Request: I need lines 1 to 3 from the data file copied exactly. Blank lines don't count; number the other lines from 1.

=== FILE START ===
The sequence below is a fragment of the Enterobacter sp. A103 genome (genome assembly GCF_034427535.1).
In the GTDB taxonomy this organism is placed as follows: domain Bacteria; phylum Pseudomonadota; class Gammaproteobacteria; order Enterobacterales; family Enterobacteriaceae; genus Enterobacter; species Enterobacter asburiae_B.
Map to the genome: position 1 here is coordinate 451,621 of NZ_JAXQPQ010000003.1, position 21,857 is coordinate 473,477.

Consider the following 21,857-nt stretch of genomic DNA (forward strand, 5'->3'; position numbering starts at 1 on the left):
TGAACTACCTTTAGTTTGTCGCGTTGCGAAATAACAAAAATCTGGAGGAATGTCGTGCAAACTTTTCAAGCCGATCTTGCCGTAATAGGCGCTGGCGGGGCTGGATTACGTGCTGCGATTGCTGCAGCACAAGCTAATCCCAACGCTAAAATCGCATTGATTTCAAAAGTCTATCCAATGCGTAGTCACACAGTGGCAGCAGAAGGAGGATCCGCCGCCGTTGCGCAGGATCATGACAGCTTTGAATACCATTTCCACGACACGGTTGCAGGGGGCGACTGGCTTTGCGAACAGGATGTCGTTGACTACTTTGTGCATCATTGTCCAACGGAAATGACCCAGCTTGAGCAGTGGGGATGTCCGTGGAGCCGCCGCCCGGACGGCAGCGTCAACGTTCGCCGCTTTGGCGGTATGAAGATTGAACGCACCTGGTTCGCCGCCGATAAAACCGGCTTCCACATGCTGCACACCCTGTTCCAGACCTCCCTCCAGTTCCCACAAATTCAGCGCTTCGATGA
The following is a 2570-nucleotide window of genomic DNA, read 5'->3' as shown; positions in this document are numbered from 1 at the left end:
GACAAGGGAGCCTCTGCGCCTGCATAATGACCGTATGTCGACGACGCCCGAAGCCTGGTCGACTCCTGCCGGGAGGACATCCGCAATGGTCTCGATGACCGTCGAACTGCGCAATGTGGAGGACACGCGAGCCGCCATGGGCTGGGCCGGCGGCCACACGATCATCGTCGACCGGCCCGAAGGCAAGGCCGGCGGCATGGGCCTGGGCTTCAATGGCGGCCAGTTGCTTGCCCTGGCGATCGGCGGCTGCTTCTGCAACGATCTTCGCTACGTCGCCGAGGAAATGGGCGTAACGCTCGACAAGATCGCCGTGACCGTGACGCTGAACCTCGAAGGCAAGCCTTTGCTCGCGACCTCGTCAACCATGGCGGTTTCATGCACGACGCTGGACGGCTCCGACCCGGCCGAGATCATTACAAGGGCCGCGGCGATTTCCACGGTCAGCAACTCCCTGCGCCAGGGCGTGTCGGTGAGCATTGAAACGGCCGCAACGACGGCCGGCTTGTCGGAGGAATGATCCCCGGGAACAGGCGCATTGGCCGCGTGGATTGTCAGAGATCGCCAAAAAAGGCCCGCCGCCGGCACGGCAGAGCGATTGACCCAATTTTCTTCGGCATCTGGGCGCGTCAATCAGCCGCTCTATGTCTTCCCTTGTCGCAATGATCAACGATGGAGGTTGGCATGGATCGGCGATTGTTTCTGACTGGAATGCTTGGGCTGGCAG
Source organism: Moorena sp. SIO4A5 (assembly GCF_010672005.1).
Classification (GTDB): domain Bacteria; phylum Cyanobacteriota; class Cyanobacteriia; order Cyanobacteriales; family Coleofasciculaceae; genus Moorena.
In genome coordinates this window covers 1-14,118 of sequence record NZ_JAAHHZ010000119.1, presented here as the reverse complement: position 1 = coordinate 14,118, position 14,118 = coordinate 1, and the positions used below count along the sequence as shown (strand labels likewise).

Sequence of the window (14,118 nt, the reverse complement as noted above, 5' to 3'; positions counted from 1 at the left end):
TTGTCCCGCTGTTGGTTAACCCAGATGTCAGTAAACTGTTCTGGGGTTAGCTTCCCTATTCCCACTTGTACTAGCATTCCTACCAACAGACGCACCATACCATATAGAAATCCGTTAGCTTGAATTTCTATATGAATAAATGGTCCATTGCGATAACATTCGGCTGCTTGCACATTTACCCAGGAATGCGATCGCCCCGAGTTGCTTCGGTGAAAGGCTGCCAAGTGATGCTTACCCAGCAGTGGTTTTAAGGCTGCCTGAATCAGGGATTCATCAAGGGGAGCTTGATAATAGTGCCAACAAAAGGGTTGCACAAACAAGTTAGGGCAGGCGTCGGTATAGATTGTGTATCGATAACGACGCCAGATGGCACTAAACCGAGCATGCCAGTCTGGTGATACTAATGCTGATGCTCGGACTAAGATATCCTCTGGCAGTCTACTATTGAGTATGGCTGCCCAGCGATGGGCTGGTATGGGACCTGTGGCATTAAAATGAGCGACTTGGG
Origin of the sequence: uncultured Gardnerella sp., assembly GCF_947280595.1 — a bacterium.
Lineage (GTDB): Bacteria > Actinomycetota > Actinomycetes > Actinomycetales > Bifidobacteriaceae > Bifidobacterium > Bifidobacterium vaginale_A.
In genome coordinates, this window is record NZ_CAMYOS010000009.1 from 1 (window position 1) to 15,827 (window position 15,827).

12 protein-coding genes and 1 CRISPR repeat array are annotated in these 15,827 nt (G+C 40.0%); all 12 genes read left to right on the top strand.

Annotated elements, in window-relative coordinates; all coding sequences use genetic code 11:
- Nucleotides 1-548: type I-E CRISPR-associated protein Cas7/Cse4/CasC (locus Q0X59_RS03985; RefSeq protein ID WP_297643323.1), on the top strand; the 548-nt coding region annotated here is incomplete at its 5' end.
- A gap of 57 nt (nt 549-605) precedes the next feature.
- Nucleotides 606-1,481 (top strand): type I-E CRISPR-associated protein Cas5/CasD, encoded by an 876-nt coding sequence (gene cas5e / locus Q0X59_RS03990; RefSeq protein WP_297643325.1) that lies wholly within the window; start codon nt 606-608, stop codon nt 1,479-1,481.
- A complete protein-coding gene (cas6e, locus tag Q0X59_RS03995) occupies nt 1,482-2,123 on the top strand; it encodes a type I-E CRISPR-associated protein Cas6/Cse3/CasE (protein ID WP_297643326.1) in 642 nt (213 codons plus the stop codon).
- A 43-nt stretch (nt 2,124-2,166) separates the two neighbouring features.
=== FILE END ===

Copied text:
The sequence below is a fragment of the Enterobacter sp. A103 genome (genome assembly GCF_034427535.1).
In the GTDB taxonomy this organism is placed as follows: domain Bacteria; phylum Pseudomonadota; class Gammaproteobacteria; order Enterobacterales; family Enterobacteriaceae; genus Enterobacter; species Enterobacter asburiae_B.
Map to the genome: position 1 here is coordinate 451,621 of NZ_JAXQPQ010000003.1, position 21,857 is coordinate 473,477.